Review by Jake Laverde
The first thing you’ll notice when you enter the auditorium is the incredible set design which brings you right into Beverley and Laurence Moss’s decadent lounge. Here, the audience is free to peruse the period details such as the marble lighter, the record collection and the (unread) complete works of Dickens and Shakespeare on the mantelpiece. The wallpaper looks like something straight out of a Pertwee-era Doctor Who and its colouring resembles an explosion, a hint at the play’s finale perhaps?
Mike Leigh’s era defining comedy of manners returns to the stage in this latest production directed by Vivienne Garnett and has lost none of its bite. Kellie Shirley steps into the role of the party hostess from hell Beverley this time round and throws herself gamely into the role. Swishing around in her orange chiffon dress as if she was on an imaginary catwalk with a cigarette casually dangling from her mouth. But Ryan Early as the doomed husband Laurence, ironically, dominates the stage with his performance resembling a classic sitcom husband. A ball of insecurity and contempt, his eyebrow permanently raised, constantly twitching and on edge. You can almost feel the vein in his forehead throbbing in the back row.
Emma Noakes plays Angela as a naive schoolgirl, compounded by her child-like party dress and looped pigtails (which bring to mind that other 1977 icon, Princess Leia). Matt Di Angelo really inhabits the monosyllabic Tony bringing a menacing undercurrent to his performance. And Barbara D’Alterio’s pained expressions as Sue say 1000 words.
The danger with reviving Abigail’s Party is that the audience only come for the ‘hits. Anticipating their favourite lines and moments. And with a play that’s as much a statement of its period, known as the decade taste forgot. Many productions have gone down the mockery route (though there’s still a laughter of recognition when the cheesy pineapple hedgehog is brought out). But it’s to Garnett’s and the cast’s credit that every moment comes alive and constantly holds our attention. Noakes especially brings a new layer of sympathy to Angela, trapped as she is in a deeply bleak marriage.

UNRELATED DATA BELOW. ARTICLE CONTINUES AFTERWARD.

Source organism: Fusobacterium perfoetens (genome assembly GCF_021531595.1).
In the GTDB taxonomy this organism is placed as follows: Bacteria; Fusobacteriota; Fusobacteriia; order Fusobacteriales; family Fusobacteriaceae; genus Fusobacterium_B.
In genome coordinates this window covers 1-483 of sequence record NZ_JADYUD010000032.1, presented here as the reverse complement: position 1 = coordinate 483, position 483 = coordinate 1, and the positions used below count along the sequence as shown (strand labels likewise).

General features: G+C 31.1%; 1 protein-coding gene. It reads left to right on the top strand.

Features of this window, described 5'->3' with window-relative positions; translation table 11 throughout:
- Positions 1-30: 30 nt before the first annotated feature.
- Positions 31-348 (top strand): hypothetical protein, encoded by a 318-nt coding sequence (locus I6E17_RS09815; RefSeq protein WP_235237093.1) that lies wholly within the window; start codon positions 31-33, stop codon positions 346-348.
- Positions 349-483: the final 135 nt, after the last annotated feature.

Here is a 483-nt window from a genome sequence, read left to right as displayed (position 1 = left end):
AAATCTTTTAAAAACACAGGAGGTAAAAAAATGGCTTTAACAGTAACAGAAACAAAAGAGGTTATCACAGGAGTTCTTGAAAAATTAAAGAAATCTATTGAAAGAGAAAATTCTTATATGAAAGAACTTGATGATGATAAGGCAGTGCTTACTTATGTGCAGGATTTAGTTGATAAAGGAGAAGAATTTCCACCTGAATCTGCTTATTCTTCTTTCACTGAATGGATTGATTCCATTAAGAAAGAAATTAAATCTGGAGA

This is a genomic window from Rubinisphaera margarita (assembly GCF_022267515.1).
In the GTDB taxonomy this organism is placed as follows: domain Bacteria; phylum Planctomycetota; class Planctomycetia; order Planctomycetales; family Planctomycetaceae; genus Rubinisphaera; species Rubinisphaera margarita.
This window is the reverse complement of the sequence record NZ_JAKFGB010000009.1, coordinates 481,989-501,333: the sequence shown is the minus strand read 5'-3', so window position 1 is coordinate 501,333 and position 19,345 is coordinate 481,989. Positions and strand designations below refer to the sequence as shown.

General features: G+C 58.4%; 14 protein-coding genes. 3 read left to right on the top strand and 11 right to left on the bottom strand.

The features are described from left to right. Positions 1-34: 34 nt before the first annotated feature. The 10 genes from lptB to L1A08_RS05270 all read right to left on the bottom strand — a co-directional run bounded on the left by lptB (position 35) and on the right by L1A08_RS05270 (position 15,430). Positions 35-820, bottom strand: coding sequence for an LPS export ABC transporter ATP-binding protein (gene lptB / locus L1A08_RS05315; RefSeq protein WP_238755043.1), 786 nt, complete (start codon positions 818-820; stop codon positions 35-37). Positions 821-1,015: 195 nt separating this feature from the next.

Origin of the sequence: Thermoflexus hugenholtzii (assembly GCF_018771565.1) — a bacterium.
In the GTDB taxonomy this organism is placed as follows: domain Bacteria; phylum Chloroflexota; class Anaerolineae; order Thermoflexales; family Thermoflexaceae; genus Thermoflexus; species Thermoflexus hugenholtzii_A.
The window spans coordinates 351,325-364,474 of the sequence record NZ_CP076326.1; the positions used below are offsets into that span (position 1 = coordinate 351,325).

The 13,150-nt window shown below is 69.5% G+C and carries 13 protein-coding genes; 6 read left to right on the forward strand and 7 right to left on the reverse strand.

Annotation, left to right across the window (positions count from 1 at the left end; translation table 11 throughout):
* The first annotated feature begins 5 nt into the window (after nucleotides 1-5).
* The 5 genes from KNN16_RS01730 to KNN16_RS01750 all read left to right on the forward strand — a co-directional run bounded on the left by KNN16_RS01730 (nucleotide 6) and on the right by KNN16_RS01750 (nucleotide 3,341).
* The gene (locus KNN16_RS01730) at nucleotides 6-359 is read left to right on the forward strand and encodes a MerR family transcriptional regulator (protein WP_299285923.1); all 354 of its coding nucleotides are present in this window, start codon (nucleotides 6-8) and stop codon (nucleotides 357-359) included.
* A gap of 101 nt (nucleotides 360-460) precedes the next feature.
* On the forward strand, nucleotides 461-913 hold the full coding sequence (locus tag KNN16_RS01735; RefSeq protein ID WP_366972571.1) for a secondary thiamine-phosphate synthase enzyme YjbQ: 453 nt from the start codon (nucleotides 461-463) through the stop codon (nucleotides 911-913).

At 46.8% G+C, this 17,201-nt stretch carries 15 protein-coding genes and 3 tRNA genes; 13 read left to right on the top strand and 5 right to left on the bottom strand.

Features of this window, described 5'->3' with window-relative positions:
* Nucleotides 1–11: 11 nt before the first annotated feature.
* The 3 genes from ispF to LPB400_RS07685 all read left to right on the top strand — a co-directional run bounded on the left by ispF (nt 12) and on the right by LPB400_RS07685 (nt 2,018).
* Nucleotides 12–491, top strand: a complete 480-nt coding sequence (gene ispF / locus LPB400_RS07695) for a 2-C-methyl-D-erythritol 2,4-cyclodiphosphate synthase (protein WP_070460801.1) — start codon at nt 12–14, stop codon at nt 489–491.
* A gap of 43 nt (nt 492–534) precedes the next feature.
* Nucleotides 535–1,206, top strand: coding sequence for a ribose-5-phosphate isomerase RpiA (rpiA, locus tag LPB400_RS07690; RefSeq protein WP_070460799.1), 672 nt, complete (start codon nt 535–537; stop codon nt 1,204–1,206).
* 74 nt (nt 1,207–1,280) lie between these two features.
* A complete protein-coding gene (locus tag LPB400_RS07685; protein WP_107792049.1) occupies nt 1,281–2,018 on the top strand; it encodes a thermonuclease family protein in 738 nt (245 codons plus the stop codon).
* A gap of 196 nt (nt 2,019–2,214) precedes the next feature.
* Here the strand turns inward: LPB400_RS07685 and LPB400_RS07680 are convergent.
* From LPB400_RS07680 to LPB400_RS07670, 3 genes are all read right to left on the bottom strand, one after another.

Despite the quality of this production, the question remains whether Abigail’s Party remains relevant 44 years on. In the era of a housing crisis, the idea of throwing a party for your neighbours seems like a pipe dream now. The Nouveau Riche, once a deserving target in the 70s and 80s, have been in decline for at least the past decade. The idea of buying a house in a well-off neighbourhood is an impossibility for the vast majority now. Of course, none of this is the fault of Mike Leigh or this production but I still couldn’t help but have this in the back of my mind throughout.
What can be said about this revival though is that it’s a solid and worthwhile take on a much-loved classic. And is recommended for old fans and newcomers alike with strong performances and direction throughout. The audience at the showing I attended were all invested, laughing along with the barb-filled dialogue and physical performances. The tonal shifts in the second half were handled neatly and the choice of having the audience become silent guests was an effective one. Even the music played in the intermission was an interesting choice, in particular Fleetwood Mac, a band infamous for its stormy history. As a fan of its 1977 TV adaptation featuring the original cast, I found a lot to enjoy here and small details came alive watching this in a live space. Most importantly, it held my attention throughout. This is one party you won’t want to miss out on.
Abigail’s Party is on at the Park Theatre until the 4th of December 2021 https://www.parktheatre.co.uk/whats-on/abigails-party/book